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Magic Potion

Cool ideas & design solutions
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In Top Form

Designing online forms just got a whole lot easier thanks to JotForm. The San Francisco-based startup recently released its new Form Designer, which offers a range of options for sizing, color selection, and font selection, all displayed in an eye- and brain-friendly WYSIWYG interface. To celebrate the launch of the retooled tool, JotForm is holding a form design contest, with a top prize of $7,500. Entries will be accepted through December 4th.

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Kool Ade

Old school, retro picks
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Awkward Stock Photos

Grasping for last-minute Halloween costume ideas? Best not to seek inspiration from Awkward Stock Photos, an addictive Tumblr of visual oddities that tends toward the hilarious and brain-scarring (you've been warned). Strange tableaus such as a young ballerina posing on a train track, a man getting his had shaved with an ax, and identical twins sharing a mock-turtleneck sweater defy all explanation yet set the mind reeling: What were they thinking? What key words would turn up this gem in a stock photo search? Just don't get any ideas of swiping these photo for your own projects. According to ASP creator Mark Hauge, a Chicago-based graphic designer, "This site is strictly for nonprofit educational purposes and/or laughter."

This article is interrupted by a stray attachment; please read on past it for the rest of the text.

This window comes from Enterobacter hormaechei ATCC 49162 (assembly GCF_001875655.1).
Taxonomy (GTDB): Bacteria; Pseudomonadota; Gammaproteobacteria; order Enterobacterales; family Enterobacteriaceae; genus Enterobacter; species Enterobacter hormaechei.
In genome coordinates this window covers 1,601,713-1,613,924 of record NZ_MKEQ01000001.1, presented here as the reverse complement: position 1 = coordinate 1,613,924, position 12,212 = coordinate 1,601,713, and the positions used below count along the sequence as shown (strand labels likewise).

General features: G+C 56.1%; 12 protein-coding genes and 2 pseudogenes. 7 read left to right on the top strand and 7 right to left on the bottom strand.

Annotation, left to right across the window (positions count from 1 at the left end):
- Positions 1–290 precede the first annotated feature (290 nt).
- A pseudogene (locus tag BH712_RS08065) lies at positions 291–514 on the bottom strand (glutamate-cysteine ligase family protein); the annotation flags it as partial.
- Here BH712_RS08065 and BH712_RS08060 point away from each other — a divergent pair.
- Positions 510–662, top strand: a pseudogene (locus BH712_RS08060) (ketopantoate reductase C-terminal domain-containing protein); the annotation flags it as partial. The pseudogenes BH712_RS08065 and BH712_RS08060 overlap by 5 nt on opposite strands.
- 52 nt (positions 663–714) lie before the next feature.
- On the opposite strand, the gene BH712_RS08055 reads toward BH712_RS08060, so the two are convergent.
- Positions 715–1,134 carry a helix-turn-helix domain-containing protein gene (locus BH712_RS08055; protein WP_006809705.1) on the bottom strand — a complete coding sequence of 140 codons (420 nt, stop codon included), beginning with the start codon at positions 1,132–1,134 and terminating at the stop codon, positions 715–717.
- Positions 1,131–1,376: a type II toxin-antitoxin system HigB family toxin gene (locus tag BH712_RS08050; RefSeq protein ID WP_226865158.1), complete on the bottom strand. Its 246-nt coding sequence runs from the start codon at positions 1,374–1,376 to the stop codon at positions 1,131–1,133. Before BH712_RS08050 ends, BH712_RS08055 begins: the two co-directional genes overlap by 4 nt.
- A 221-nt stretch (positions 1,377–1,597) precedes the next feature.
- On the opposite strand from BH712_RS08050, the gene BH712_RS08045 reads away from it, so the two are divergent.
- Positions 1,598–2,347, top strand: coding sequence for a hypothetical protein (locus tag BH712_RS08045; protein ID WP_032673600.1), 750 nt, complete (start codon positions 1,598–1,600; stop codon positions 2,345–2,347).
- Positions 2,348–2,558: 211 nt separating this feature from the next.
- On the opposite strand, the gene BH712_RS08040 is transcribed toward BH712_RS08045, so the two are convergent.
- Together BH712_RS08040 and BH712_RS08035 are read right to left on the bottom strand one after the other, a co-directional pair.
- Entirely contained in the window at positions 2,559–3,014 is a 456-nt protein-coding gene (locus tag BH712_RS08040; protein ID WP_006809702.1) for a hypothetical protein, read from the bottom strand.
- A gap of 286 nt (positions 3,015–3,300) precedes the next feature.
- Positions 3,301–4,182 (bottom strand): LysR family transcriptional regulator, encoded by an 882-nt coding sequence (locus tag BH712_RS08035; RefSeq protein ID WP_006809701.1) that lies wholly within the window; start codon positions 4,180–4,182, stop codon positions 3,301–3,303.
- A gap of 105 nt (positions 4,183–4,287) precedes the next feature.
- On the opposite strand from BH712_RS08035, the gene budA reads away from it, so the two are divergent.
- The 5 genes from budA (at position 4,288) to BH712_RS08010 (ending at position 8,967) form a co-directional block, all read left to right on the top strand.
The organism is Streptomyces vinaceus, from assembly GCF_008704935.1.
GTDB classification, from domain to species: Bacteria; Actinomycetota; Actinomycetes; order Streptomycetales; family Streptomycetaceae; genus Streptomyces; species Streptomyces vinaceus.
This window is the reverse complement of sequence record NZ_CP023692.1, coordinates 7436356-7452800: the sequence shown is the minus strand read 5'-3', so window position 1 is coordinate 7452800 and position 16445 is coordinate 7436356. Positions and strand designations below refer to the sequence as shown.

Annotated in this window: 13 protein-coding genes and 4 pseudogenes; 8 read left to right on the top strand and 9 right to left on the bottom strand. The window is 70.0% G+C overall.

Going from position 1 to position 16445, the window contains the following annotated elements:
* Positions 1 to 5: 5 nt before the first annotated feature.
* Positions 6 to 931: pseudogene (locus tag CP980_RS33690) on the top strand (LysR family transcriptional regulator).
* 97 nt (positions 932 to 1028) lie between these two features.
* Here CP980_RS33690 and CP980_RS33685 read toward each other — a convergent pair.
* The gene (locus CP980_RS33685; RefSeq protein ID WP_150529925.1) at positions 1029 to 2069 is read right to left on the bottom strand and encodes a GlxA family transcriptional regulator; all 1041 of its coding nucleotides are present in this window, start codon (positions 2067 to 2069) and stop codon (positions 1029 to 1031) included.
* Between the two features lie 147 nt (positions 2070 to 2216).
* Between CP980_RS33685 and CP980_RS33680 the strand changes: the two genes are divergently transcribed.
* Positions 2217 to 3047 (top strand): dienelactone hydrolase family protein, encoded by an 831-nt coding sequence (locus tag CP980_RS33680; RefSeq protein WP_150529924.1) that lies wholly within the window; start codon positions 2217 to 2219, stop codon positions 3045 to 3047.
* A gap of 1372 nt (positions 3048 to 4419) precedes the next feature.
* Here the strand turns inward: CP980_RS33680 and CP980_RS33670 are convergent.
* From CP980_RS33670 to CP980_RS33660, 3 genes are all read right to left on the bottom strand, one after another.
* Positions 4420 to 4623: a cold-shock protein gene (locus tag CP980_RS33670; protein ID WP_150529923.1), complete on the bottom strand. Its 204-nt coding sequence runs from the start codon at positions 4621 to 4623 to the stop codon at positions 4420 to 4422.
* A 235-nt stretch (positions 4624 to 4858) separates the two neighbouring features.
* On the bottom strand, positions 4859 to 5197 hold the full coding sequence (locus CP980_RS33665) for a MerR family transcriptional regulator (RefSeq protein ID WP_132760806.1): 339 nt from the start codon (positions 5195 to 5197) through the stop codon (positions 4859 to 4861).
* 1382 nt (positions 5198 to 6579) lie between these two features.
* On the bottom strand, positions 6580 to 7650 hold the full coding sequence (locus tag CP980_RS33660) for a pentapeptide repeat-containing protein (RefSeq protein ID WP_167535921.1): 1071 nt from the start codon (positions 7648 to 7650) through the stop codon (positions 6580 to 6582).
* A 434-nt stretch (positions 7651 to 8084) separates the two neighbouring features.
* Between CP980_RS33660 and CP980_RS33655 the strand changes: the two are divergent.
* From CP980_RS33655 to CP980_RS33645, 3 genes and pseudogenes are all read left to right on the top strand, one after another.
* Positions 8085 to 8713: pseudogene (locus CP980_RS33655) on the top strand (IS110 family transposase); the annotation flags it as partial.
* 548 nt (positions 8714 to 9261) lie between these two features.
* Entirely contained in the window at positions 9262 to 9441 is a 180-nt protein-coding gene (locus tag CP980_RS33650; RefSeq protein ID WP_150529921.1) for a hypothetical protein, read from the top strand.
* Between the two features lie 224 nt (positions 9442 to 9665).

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Magic Potion

Cool ideas & design solutions
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Chairish

Having four kids in three years kept Anna Brockway and Gregg Brockway busy in more ways than one: they moved frequently to accommodate their growing family and often had furnishings—beautiful, stylish, well-made pieces—to jettison along the way. But how to sell them? The entrepreneurial couple created Chairish, a person-to-person online marketplace that cuts through the clutter with a curated approach. "Nothing is listed or sold that we don’t look at carefully and think is a great piece," explains co-founder and Saarinen womb chair lover Eric Grosse, the company's president. "We also understand that sometimes you change your mind—and that’s ok—so we allow buyers the option of returning their item if it doesn’t work out."

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House Blend

Interesting products
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Green Cube

If you've ever returned from a trip to discover your favorite plant reduced to a parched pile of leaves, you'll want to treat your photosynthetic friends to the Boskke Cube. Designer Patrick Morris deconstructed the traditional plant pot and added an ingenious irrigation system to create this self-watering planter, which acts as a reservoir for a month’s supply of water. “The clear plastic body reveals the water, soil, and roots of the plant, allowing you to witness firsthand the mechanics of plant growth,” says Morris of the Cube, which comes in assorted sizes. “And great for all those travelers…you only need to water it once a month.”

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Book Brew

New and upcoming books
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Alphabetabum

The standard alphabet book takes a turn for the nostalgic—and slightly creepy—in Vladimir Radunsky and Chris Raschka's Alphabetum, new from the New York Review Children's Collection. The benevolent ghost of Edward Gorey hovers over the book's faux-weathered pages, on which vintage photos of children (from Radunsky's vast collection of antique black-and-white photographs) are joined by playfully alliterative names and rhymes penned by Raschka. Among the questions posed by the authors: Are these children our great-great-great grandparents? We knew "Excellent Edwin Eugene" looked familiar!